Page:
Derwent Valley Heritage Way. Day3 Rowsley to Cromford
Well day 3 brings me to more familiar territory as I get closer to home. But it is not actually that familiar; the view at a pedestrian pace, along paths is very different to the fast view of the nearby road and rail. It’s a shorter day’s walk too …due to the need to find suitable accommodation. In many ways it’s a frustrating day too..
The path follows the river closely as far as Rowsley South.
The Peak Valley Railway follows the river quite closely, with a stop at Darley Bridge then Matlock Riverside. I was originally tempted to use the train but, with my new found walking ability (and the fact that I was over 2 hrs too early for the train), I ploughed on on foot.
From here to Churchtown the path goes across meadows, again straightening out the meanderings of the Derwent. But the meadows were empty of cattle or sheep and I was able to follow the riverbank- adding mileage but pleasure too. As I have said previously, I am intrigued that many of these paths hint at at a more industrial past- this building looks relatively recent.
As the path goes through Churchtown it moves away from the river and through farm land.
Back to the river at Darley Bridge
This pub The Square and Compass has a camp site and, on an other occasion, might be a good stopping point.
Onward to Matlock, via Oker. I really liked these allotments; making use of strips of land by the river.
After a while the river meanders wildly and I stepped off the straightened path to also meander.
Up on the hill, first sighting of Riber Castle which is to dominate the skyline all the way to Matlock Bath.
As we approach Matlock, the river, the path, the road and the railway are all close together, reminding me again of the importance of this valley over the years to the current day. The path enters a wood
and seems to speed up. More indications of an industrial past,
You can hear the road but not see it. The railway passes over the river (now Peak Railway)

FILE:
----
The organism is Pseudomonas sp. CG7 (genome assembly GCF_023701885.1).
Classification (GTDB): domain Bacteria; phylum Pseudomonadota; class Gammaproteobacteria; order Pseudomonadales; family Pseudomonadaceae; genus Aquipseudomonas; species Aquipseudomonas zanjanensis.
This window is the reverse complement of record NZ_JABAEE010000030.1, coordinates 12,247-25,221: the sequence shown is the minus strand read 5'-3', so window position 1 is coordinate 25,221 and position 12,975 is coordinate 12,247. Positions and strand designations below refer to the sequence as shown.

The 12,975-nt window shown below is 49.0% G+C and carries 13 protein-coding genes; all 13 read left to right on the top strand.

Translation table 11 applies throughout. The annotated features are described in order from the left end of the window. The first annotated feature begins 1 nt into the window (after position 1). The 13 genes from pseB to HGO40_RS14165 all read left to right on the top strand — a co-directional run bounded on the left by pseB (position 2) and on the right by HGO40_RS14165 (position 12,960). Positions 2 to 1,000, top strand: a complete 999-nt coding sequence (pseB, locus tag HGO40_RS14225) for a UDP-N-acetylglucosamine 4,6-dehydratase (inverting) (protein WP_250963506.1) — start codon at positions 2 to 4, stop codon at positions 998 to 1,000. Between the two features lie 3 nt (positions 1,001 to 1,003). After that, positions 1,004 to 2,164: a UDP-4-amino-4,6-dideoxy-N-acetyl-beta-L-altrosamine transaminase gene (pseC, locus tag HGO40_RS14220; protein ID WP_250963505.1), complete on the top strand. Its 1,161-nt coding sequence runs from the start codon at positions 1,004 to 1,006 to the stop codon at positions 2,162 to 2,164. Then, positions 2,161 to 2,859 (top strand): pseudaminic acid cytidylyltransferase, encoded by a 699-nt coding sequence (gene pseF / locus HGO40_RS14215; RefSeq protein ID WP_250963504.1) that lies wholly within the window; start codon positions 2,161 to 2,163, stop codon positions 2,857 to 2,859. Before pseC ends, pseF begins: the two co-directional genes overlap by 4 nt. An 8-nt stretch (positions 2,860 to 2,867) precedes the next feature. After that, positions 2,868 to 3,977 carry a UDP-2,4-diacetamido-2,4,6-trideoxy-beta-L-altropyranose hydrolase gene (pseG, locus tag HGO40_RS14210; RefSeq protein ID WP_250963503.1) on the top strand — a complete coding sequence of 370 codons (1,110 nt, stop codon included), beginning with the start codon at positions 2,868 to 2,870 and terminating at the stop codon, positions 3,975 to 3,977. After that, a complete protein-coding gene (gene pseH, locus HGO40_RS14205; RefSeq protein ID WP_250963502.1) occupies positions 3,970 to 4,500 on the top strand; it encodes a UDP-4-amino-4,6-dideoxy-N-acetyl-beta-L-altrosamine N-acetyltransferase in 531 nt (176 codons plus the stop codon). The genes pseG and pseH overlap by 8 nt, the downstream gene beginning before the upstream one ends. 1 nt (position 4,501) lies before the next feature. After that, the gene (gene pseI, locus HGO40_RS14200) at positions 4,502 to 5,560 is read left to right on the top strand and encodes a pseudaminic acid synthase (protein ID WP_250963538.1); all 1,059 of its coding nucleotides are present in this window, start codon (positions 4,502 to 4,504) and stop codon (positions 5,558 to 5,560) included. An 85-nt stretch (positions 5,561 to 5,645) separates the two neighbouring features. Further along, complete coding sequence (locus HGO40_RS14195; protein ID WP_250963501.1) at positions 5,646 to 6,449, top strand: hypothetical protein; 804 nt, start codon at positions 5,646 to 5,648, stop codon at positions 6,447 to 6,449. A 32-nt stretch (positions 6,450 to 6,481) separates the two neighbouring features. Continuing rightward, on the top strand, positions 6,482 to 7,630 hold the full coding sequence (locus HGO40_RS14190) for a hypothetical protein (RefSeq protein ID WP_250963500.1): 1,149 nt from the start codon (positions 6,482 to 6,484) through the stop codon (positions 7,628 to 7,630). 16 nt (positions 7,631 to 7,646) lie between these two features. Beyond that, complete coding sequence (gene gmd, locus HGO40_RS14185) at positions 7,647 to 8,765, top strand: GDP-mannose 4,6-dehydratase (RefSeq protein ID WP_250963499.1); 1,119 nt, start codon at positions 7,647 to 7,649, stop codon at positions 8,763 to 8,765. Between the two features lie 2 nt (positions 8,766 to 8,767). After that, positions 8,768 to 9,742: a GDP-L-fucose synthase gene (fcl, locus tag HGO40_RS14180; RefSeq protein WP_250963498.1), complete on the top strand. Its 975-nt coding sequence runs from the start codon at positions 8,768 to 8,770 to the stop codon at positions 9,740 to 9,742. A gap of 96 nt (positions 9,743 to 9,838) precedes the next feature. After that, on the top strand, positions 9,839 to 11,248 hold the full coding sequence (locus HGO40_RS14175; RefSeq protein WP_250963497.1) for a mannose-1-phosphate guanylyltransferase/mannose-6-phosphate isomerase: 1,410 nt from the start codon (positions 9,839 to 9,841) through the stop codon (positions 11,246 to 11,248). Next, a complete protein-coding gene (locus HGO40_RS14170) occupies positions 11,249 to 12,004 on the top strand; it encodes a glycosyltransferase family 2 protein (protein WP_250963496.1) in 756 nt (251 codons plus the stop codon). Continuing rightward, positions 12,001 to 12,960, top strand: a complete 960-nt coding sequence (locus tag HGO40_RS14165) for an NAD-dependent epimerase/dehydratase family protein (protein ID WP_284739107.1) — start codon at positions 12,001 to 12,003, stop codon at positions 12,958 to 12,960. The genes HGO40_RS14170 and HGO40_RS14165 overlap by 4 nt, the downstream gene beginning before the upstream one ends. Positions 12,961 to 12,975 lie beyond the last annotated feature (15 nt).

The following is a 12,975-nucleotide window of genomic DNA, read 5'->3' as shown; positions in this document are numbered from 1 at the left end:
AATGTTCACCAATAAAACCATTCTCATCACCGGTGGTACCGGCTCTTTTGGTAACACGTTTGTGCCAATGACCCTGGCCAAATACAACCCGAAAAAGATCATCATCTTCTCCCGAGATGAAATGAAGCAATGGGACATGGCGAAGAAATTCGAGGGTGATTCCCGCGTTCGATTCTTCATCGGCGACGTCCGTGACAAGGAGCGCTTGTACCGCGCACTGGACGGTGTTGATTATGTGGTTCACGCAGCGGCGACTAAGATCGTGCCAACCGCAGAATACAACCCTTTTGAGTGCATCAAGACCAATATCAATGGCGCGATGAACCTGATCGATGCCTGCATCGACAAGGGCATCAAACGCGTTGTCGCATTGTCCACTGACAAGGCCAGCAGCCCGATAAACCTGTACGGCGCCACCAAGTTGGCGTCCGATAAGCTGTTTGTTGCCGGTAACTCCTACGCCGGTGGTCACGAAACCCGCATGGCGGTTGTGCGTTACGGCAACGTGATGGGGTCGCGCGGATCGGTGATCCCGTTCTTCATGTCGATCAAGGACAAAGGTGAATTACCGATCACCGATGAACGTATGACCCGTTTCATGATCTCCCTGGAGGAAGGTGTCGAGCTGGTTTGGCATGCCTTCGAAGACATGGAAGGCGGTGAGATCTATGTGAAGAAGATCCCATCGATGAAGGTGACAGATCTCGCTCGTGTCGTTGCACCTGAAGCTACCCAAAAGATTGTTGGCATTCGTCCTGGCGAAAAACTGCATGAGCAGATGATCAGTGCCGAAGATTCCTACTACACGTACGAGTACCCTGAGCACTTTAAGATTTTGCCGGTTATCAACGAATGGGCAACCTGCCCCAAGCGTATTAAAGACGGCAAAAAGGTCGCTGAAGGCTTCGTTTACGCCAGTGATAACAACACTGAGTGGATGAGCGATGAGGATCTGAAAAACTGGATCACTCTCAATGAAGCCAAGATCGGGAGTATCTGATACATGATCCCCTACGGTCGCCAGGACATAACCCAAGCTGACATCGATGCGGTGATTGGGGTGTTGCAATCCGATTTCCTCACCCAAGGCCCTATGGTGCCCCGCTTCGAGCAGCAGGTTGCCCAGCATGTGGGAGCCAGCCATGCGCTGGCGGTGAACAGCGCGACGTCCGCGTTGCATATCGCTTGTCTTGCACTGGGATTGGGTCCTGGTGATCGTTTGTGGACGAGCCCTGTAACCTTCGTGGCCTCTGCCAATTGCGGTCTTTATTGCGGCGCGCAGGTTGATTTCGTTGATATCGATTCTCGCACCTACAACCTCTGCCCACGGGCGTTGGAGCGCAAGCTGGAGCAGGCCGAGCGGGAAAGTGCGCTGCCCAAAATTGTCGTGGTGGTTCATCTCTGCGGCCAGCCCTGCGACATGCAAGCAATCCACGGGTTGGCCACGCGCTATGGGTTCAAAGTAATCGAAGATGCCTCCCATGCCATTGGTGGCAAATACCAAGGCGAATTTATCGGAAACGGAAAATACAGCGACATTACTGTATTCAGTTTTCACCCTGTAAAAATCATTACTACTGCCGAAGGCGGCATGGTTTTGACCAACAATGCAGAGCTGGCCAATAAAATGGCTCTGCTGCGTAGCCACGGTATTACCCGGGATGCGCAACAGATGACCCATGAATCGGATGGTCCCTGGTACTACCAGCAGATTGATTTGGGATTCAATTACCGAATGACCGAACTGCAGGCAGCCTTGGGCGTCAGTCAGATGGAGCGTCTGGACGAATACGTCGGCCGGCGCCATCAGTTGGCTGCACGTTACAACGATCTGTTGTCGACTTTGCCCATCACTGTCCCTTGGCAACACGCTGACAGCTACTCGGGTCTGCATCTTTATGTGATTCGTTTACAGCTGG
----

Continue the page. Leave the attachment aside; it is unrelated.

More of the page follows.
and you get the feeling that the river is rushing towards the town. Then suddenly, you see it
At Matlock, the path switches banks, starting in the park in Matlock.
This is a timely reminder as to how calm the river is now;
The path climbs up to High Tor,
with views of that castle again
before descending into Matlock Bath. And this is where the frustration begins.
At Matlock Bath railway (mainline) station, the path crosses the river and follows the A6 all the way to Cromford. This is a busy road and Matlock Bath a busy place. I feel slightly disorientated after all the peace and quiet, seeing few people. It was hot too and road walking was not what I had in mind either. (See Tim Whitemore for his experience of Matlock Bath and its illuminations)
I paused over a pinim t of Poet’s Tipple (Ashover Brewery) at the Fishpond. (at time of writing, their kitchen is closed so they invite you to bring food from one of the many outlets, including fish and chips.)
I walked through the Riverside Gardens and came to realise that I could have stayed on the other bank and followed a path here:
I’ll explore this on a day trip soon. More frustrating, at the end of the Riverside Gardens, just as I think I can continue to walk along the river, I come to this gate and sign
I later find out that their grounds extend all the way through to Cromford. You would have thought perhaps that this Christian organisation might allow a concessionary way through their grounds-perhaps they have never been asked.
So back to the road and onto my final stop of the day, Cromford.